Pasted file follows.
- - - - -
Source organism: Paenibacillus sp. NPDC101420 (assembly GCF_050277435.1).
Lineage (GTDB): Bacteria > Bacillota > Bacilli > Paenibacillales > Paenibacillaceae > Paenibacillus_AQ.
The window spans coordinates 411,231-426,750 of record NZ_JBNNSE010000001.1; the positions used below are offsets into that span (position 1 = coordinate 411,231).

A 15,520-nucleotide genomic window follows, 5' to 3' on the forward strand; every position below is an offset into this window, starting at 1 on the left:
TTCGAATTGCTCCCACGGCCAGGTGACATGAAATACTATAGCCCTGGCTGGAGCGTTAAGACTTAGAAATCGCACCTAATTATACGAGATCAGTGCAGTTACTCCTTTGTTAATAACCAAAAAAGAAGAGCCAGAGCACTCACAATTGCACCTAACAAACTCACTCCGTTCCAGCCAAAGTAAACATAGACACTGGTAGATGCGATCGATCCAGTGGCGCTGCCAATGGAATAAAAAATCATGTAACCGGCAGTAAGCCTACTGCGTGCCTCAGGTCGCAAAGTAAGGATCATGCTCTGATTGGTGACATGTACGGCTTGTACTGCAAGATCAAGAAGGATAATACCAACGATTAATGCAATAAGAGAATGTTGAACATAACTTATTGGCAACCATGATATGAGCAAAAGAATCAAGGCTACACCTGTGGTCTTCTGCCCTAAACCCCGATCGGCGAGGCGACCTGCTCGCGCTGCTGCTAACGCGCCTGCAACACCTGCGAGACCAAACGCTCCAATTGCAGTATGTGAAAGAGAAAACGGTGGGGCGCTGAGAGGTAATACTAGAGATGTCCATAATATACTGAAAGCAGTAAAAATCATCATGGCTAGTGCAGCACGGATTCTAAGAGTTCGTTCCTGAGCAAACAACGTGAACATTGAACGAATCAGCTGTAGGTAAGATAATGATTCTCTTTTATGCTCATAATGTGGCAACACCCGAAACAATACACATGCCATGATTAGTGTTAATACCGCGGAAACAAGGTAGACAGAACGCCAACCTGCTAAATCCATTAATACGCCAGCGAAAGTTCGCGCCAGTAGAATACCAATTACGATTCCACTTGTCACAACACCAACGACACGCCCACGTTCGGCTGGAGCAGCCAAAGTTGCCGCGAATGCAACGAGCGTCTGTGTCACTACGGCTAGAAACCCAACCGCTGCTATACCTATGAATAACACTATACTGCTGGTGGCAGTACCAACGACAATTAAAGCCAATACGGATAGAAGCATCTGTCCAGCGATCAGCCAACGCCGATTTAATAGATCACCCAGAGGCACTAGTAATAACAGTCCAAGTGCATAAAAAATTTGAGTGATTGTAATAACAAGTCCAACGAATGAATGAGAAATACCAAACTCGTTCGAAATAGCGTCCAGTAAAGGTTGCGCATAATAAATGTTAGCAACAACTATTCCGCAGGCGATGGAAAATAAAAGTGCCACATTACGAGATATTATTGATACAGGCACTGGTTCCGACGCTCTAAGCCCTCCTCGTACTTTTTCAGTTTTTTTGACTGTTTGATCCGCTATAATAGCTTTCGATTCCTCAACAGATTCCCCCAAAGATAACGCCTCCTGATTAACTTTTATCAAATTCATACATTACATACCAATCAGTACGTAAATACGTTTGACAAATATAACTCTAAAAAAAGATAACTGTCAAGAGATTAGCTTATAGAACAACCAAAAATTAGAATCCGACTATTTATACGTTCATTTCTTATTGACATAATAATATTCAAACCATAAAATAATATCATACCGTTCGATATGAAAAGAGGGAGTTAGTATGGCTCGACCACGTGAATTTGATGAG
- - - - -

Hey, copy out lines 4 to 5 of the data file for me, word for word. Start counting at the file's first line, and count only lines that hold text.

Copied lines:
A 15,520-nucleotide genomic window follows, 5' to 3' on the forward strand; every position below is an offset into this window, starting at 1 on the left:
TTCGAATTGCTCCCACGGCCAGGTGACATGAAATACTATAGCCCTGGCTGGAGCGTTAAGACTTAGAAATCGCACCTAATTATACGAGATCAGTGCAGTTACTCCTTTGTTAATAACCAAAAAAGAAGAGCCAGAGCACTCACAATTGCACCTAACAAACTCACTCCGTTCCAGCCAAAGTAAACATAGACACTGGTAGATGCGATCGATCCAGTGGCGCTGCCAATGGAATAAAAAATCATGTAACCGGCAGTAAGCCTACTGCGTGCCTCAGGTCGCAAAGTAAGGATCATGCTCTGATTGGTGACATGTACGGCTTGTACTGCAAGATCAAGAAGGATAATACCAACGATTAATGCAATAAGAGAATGTTGAACATAACTTATTGGCAACCATGATATGAGCAAAAGAATCAAGGCTACACCTGTGGTCTTCTGCCCTAAACCCCGATCGGCGAGGCGACCTGCTCGCGCTGCTGCTAACGCGCCTGCAACACCTGCGAGACCAAACGCTCCAATTGCAGTATGTGAAAGAGAAAACGGTGGGGCGCTGAGAGGTAATACTAGAGATGTCCATAATATACTGAAAGCAGTAAAAATCATCATGGCTAGTGCAGCACGGATTCTAAGAGTTCGTTCCTGAGCAAACAACGTGAACATTGAACGAATCAGCTGTAGGTAAGATAATGATTCTCTTTTATGCTCATAATGTGGCAACACCCGAAACAATACACATGCCATGATTAGTGTTAATACCGCGGAAACAAGGTAGACAGAACGCCAACCTGCTAAATCCATTAATACGCCAGCGAAAGTTCGCGCCAGTAGAATACCAATTACGATTCCACTTGTCACAACACCAACGACACGCCCACGTTCGGCTGGAGCAGCCAAAGTTGCCGCGAATGCAACGAGCGTCTGTGTCACTACGGCTAGAAACCCAACCGCTGCTATACCTATGAATAACACTATACTGCTGGTGGCAGTACCAACGACAATTAAAGCCAATACGGATAGAAGCATCTGTCCAGCGATCAGCCAACGCCGATTTAATAGATCACCCAGAGGCACTAGTAATAACAGTCCAAGTGCATAAAAAATTTGAGTGATTGTAATAACAAGTCCAACGAATGAATGAGAAATACCAAACTCGTTCGAAATAGCGTCCAGTAAAGGTTGCGCATAATAAATGTTAGCAACAACTATTCCGCAGGCGATGGAAAATAAAAGTGCCACATTACGAGATATTATTGATACAGGCACTGGTTCCGACGCTCTAAGCCCTCCTCGTACTTTTTCAGTTTTTTTGACTGTTTGATCCGCTATAATAGCTTTCGATTCCTCAACAGATTCCCCCAAAGATAACGCCTCCTGATTAACTTTTATCAAATTCATACATTACATACCAATCAGTACGTAAATACGTTTGACAAATATAACTCTAAAAAAAGATAACTGTCAAGAGATTAGCTTATAGAACAACCAAAAATTAGAATCCGACTATTTATACGTTCATTTCTTATTGACATAATAATATTCAAACCATAAAATAATATCATACCGTTCGATATGAAAAGAGGGAGTTAGTATGGCTCGACCACGTGAATTTGATGAG